Fribourg, Switzerland: Roger Federer hopes to recapture the emotion of Switzerland's 2001 Davis Cup victory over the United States when they meet again in the first round this weekend.
Federer recalled that Swiss win on Tuesday, when as a teenager exactly 11 years ago he went unbeaten in a 3-2 victory in his home city of Basel.
"I think it was my first emotional outburst on a tennis court because I was so exhausted on Sunday after winning singles, doubles and singles," Federer said.
Now 30, Federer said that performance, against a U.S. team led by Todd Martin, "definitely got me in winning ways." Several months later at Wimbledon he beat four-time defending champion Pete Sampras in the fourth round.
"It was a start of great things for me and I'm happy playing America again," said Federer, who will line up in Friday's singles with Stanislas Wawrinka against Mardy Fish and John Isner.
Despite Federer owning a record 16 Grand Slam singles titles, a Davis Cup trophy is rare tennis honor to elude him.
Federer has skipped the first round of the Davis Cup since 2004, and facing the Americans has caused major changes in his program. He hasn't played on clay so early in the season since 2004 in Romania.
On a bitter minus-7 degree Celsius (20 degree Fahrenheit) day in Fribourg, it was perhaps easier to understand why Federer last played a February match in Europe seven years ago.
His typical schedule following the Australian Open involves practice and a single tournament in Dubai, where he has a home.
Federer renewed his Davis Cup commitment by traveling to Australia last September for a World Group playoff that was clinched by Wawrinka. His five-set win over Lleyton Hewitt was halted in the Sunday twilight and completed Monday.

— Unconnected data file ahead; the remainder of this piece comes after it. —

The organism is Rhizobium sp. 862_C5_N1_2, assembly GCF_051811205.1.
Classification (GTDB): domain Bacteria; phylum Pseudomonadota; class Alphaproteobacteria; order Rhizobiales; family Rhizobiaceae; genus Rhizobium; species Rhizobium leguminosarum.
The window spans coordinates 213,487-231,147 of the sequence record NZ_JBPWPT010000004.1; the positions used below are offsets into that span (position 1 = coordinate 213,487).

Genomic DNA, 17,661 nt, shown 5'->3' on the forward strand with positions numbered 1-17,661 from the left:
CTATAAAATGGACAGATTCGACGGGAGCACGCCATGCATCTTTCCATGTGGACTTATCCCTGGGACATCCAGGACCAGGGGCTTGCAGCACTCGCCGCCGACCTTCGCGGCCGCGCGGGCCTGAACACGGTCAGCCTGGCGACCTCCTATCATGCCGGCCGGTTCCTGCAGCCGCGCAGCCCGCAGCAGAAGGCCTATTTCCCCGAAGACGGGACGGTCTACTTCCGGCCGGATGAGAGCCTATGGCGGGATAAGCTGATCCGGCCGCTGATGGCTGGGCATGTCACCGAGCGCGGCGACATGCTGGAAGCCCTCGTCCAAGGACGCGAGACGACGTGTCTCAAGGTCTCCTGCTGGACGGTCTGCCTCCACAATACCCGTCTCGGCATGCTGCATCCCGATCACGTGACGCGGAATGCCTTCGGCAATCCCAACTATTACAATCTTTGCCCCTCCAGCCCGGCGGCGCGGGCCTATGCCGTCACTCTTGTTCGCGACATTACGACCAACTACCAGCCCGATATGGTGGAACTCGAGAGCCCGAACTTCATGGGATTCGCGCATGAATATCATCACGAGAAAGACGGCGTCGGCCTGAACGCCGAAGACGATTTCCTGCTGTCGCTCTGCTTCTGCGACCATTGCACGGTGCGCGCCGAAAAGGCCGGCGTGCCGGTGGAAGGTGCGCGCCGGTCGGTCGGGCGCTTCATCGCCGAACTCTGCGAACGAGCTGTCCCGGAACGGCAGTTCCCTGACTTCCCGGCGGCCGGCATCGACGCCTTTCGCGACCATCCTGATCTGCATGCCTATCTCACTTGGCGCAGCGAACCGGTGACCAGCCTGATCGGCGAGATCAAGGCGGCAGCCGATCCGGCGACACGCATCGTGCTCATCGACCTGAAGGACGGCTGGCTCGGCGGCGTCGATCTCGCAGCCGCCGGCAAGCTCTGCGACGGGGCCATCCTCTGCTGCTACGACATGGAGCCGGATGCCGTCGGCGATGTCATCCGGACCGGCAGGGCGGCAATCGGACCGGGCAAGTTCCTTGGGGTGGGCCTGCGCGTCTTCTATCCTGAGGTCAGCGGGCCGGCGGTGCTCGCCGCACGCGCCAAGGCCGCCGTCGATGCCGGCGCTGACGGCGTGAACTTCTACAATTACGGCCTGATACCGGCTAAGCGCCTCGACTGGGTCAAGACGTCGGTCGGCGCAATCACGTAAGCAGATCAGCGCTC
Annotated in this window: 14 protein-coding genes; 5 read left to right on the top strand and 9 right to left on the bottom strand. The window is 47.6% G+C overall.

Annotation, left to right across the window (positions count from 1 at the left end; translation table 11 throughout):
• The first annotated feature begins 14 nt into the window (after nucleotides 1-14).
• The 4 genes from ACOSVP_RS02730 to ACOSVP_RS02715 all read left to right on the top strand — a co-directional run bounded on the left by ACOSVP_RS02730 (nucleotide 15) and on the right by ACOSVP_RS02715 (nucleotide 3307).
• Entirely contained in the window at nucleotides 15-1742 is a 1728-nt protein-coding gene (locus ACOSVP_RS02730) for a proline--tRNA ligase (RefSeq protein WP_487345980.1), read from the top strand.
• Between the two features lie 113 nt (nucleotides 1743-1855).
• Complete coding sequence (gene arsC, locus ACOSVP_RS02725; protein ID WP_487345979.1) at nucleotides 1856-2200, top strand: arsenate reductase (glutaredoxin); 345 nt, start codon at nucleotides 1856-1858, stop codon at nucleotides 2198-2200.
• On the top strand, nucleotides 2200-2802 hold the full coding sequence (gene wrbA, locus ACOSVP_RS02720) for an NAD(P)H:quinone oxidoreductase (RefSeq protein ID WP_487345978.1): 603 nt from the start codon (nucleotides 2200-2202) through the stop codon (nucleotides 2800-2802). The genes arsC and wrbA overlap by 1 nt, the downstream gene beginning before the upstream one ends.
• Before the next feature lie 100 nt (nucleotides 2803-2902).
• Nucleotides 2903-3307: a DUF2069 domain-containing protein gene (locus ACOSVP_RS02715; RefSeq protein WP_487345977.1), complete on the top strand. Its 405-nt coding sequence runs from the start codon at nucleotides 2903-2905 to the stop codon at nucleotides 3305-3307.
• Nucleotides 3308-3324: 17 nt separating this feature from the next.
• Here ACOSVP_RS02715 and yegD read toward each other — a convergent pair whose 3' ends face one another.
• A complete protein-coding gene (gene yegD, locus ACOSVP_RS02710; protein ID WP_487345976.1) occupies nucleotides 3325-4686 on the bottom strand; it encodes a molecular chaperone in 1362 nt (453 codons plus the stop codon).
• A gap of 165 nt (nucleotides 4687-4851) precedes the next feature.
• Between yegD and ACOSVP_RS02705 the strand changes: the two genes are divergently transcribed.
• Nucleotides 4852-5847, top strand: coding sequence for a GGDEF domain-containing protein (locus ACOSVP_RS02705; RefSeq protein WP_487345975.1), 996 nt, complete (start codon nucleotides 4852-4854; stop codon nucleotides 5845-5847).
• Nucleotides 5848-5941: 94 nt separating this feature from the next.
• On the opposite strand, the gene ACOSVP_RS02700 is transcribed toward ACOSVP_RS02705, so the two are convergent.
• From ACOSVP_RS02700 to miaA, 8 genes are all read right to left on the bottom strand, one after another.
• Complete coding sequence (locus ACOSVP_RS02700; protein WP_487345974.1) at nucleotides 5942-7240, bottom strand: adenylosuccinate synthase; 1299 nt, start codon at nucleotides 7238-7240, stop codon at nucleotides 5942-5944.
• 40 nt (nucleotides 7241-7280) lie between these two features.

"It's only normal for me to play the first round after that heroic effort of his," Federer said.
The third-ranked Swiss said he's in "a good state mentally and physically" after his semifinal loss to Rafael Nadal in Melbourne.
"I've had a great run since last year's U.S. Open and haven't lost until just the other week," he said. "The transition to clay has been somewhat easy. Clay is good on the body."
Federer helped choose the slow indoor surface several months ago to play on a perceived weakness of the American team.
"It's the best surface to play the United States and we think it will be a small advantage for us," Switzerland captain Severin Luethi said.
U.S. captain Jim Courier was content with court conditions, after practices suggested the balls fly faster at Fribourg's altitude of about 600 meters (2,000 feet).
"It's playing the way we would want it to play," Courier said.
Fish has a career 1-7 record against Federer, though they have never met on clay.
"For a bunch of years he's been head and shoulders the second best (clay-court) player behind Rafa and has beaten him," the eighth-ranked Fish said. "Clay is obviously one of his strengths. But he's got his work cut out in the first match, as do I."
Fish is likely to play in Saturday's doubles - against Olympic champions Federer and Wawrinka - with Mike Bryan, whose brother and regular partner Bob is at home after the birth of his daughter last week.
"I've only played with one other person in the last 10 years and that was Mardy Fish, and we have good memories," Bryan said, recalling a five-set win against Spain's Feliciano Lopez and Fernando Verdasco in a 2008 Davis Cup semifinal.
Isner acknowledged that the U.S. start as underdogs, adding that he relished the challenge.
"It's not the easiest match, that's for sure. But we're definitely capable of coming here, playing well and hopefully getting out of here with a win," Isner said. "All of us cherish that ... to play for these guys, play for captain Courier and play for your country. It's really an honor."
Courier predicted a friendlier rivalry than the confrontational 1992 final when he helped a stellar U.S. lineup beat the Swiss in Fort Worth, Texas.
"I expect it will be a very friendly, competitive and gentlemanly contest between our teams," Courier said.